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Hubs, Scorers, and Scopes - OH MY! Modern Grading Systems: The Promise and Peril

Where have we been? What were the problems/struggles that made you look for an auto-grader?

Where are we? Demo and play. 

Where are we going? Future thinking the field and our own college needs


7:30am - 9:00am   Registration and Coffee

9:00am - 9:30am   Welcome and Introduction

Speakers: 
Erin DeSilva, Instructional Designer, Dartmouth College
Tammie Patten, Educational Technologist, Dartmouth College

Group sharing about questions on everyone’s mind re: auto-grading.

9:30am - 11:30am   Where Have We Been?
Speakers:    
Erin DeSilva, 
Instructional Designer, Dartmouth College
Tammie Patten, Educational Technologist, Dartmouth College

Schools that have been working with this technology, at various stages of implementation, will present some answers to the following questions:

What are the problems you are trying to solve with auto-grading technology? How did you conduct a product review? Those in the early stages, what will be your signs of success? Those in later stages, what are the results you’re seeing so far? (20 mins presentation, 5 mins Q&A, 5 mins transition)

9:30am - 9:50am   Amherst: Gradescope:  Using Gradescope for Mathematics and Programming Assignments
Speaker:  Nathan Pflueger, Assistant Professor of Mathematics, Amherst College

 have used Gradescope for electronic grading of homework, exams, and programming assignments for several mathematics courses at Amherst College. For my courses, most work is handwritten and must be scanned by students or staff. Recently I've also begun using it to automatically grade programming assignments, which offers instant feedback to students but requires significant prep work. I will discuss the nuts and bolts of the workflow for me, the course staff, and the students, and a few lessons I've learned along the way about how to keep the process efficient and delivering useful feedback to students.

10:00am - 10:20am   Tufts: Gradescope-Supporting Department-specific Adoption of a Tool from a Central IT Perspective
Speaker: Jake Dempsey, Educational Technology Specialist, Tufts University

When a department initiates the adoption of an auto-grading tool on their own, how does central IT help facilitate the on-boarding, support the tool, and negotiate interest from other departments? I will talk about how we helped our Computer Science department adopt and roll-out Gradescope and how we are evaluating the tool for potential wider adoption across the university. 
 

10:20am - 10:40am   Assumption: Quickeval
Speaker:  Beth Peterson, Instructional Technology Specialist, Assumption College

10:40am - 10:50am   Break

10:50am - 11:10am   WPI:  Replacing Self-Paced Polling with Gradehub
Speaker:  Lindsey Van Gieson, Instructional Technology Systems Manager, Worcester Polytechnic Institute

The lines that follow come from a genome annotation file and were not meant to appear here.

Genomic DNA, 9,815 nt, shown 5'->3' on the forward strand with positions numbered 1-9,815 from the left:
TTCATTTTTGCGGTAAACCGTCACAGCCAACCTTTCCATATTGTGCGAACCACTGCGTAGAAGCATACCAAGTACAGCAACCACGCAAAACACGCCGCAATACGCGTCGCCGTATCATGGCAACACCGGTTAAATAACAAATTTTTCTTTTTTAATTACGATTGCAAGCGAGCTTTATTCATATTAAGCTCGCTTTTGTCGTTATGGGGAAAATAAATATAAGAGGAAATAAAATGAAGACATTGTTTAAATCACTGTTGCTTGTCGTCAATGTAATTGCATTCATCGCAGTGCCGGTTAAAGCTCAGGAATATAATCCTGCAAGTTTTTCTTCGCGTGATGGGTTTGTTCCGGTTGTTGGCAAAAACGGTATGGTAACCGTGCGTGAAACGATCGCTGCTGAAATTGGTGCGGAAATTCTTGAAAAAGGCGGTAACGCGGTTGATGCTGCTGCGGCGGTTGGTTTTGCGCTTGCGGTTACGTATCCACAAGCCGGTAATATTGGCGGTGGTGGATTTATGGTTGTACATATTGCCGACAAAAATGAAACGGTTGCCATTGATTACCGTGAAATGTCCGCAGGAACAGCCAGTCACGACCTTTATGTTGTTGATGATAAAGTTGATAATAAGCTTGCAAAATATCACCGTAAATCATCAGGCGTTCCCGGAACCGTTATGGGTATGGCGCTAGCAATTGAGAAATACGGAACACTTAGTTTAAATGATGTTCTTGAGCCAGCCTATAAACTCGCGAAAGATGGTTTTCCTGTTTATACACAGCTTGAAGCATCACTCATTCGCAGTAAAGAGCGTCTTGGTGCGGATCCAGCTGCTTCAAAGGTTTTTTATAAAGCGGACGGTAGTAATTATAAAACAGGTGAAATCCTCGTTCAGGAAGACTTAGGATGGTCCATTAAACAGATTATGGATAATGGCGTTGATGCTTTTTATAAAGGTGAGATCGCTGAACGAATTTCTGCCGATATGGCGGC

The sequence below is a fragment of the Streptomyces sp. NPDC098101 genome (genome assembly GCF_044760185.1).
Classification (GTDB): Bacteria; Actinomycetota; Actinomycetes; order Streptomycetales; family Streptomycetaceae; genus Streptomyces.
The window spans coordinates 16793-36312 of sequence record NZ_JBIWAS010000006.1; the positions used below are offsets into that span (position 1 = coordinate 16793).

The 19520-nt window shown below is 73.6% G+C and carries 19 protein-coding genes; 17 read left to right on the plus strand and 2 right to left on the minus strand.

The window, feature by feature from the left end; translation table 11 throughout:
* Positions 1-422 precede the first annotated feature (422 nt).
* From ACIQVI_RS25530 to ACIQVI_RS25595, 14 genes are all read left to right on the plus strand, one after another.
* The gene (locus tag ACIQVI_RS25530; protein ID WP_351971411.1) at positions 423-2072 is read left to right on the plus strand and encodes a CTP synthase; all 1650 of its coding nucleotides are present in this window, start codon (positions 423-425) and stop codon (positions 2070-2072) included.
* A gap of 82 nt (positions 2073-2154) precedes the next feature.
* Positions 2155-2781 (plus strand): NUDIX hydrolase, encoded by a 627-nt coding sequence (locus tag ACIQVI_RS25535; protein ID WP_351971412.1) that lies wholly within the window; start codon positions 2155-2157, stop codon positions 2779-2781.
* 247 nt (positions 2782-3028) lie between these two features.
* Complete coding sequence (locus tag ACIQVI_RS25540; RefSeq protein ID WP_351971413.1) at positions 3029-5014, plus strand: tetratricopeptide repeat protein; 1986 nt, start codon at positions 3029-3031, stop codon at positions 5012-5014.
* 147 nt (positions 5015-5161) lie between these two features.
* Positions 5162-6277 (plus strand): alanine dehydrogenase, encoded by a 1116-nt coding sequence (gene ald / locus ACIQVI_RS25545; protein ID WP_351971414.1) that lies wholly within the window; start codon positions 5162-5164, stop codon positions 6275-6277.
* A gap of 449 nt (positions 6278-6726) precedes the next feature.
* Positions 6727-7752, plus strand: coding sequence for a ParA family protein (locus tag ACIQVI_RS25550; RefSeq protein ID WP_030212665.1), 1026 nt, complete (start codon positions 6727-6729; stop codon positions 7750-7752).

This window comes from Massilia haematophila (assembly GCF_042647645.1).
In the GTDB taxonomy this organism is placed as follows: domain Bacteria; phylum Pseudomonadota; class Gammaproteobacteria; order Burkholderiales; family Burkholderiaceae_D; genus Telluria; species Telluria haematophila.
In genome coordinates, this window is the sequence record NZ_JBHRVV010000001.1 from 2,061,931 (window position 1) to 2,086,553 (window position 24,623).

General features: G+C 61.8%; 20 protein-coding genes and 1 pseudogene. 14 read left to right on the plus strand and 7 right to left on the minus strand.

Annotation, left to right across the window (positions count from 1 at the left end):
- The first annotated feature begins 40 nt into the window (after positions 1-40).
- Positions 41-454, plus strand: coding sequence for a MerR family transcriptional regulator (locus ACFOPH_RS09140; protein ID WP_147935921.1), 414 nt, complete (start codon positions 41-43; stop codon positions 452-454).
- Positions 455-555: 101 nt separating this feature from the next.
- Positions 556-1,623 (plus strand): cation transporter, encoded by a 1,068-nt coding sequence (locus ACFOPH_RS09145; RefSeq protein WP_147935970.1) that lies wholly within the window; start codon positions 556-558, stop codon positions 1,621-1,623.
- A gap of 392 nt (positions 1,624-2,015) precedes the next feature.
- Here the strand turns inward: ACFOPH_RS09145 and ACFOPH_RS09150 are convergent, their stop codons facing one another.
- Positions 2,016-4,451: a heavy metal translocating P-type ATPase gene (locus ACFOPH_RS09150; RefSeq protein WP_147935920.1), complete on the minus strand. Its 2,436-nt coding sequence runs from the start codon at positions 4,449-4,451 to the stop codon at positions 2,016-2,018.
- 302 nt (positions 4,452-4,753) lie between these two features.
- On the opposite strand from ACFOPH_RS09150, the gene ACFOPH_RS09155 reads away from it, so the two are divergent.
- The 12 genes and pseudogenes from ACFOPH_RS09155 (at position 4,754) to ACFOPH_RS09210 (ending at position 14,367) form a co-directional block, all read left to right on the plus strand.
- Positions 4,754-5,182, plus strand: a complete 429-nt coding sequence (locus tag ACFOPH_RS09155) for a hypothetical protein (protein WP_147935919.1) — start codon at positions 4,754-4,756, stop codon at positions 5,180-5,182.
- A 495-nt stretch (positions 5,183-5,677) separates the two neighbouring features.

WPI is phasing out the use of physical clicker devices. Poll Everywhere covered the majority of our use cases, but we still needed a solution for large classes using the self-paced polling tool. We piloted Gradehub for this in the Fall term and will share our experiences.

11:10am - 11:30am   ETS: Writing:  Automated Writing Evaluation -- looking back, looking forward
Speaker:  Beata Beigman Klebanov, Senior Research Scientist, Educational Testing Service

In this presentation, we will look at the history of the automated evaluation of essays and reflect on what has been achieved and on the outstanding challenges.

11:30am - 12:10pm   Growing Your Own Solution

What happens when the commercial solutions developed don’t work for you? Two schools that have developed their own solutions will share their cases. Michigan and Dartmouth have both coded applications to meet the needs of their faculty.

You Write Tests, We Run Them: Building a Secure Autograder for CS Courses with Diverse Needs (University of Michigan)
Speakers:  James Perretta,
 Instructional Learning Senior, University of Michigan

Developed at the University of Michigan, Autograder.io supports the diverse needs of 13 CS courses with 4600 students enrolled each term. In this presentation, we’ll explore the technologies and abstractions that keep basic tasks simple but still leave room for advanced usage, all while ensuring the security of the system and the integrity of the test cases.

When Building IT makes more sense than buying it (Dartmouth College)
Speakers:  Jane Reynolds and Ben Servox,
Thayer School of Engineering at Dartmouth College

Over the past several years, the Thayer School of Engineering at Dartmouth has built several tools for class polling, coding, slide editing, and others. We’ll discuss our decision process for building versus buying, along with the rewards and unforeseen consequences this unusual approach have yielded.
 

12:15pm - 1:15pm   Lunch

1:15pm - 2:15pm   Where Are We Now?
Speakers:   
Erin DeSilva, Instructional Designer, Dartmouth College
Tammie Patten, Educational Technologist, Dartmouth College

For an hour of sandbox time, each of the presenters from the morning will set up a table to do some show and tell of their implementation of their tools. Participants will be encouraged to float among these presenters, asking questions and getting a deeper look at the technology.

2:15pm - 3:00pm   Where are we going?
Speakers:   
Erin DeSilva, Instructional Designer, Dartmouth College
Tammie Patten, Educational Technologist, Dartmouth College

Individual brainstorm about next steps followed by group brainstorm on working with vendors in this area, potential white paper authors recruited.

 

3:00pm   End

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